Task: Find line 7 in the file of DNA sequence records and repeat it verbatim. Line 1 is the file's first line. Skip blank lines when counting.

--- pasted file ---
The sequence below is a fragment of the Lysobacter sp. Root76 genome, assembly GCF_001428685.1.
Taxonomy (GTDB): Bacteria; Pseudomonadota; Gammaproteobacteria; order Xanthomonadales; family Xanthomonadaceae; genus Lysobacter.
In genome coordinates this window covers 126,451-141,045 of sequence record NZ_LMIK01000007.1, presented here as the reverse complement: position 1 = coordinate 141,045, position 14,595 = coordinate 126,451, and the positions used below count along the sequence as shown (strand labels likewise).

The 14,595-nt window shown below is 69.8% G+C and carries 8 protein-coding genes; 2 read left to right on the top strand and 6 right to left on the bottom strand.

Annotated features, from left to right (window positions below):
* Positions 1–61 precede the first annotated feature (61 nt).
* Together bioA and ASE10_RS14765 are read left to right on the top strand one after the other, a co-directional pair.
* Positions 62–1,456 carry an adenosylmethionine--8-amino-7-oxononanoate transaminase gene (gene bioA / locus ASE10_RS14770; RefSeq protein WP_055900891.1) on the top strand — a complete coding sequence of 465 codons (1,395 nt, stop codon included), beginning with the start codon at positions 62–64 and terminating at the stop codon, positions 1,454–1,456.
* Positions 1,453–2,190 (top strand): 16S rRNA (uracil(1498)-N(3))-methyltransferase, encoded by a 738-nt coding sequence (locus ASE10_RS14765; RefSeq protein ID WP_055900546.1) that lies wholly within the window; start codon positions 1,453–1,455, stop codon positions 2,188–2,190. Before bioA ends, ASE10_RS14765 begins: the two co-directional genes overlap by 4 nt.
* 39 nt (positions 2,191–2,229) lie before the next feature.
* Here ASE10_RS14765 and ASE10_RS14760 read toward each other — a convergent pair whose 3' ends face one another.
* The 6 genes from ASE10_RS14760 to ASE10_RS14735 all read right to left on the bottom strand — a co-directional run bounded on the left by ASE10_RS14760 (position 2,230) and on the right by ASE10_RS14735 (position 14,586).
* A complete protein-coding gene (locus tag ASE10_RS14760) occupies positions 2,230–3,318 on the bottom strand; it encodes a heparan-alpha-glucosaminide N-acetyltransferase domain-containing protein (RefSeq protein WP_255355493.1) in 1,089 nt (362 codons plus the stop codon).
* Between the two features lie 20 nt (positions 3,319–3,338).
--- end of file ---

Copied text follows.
* Together bioA and ASE10_RS14765 are read left to right on the top strand one after the other, a co-directional pair.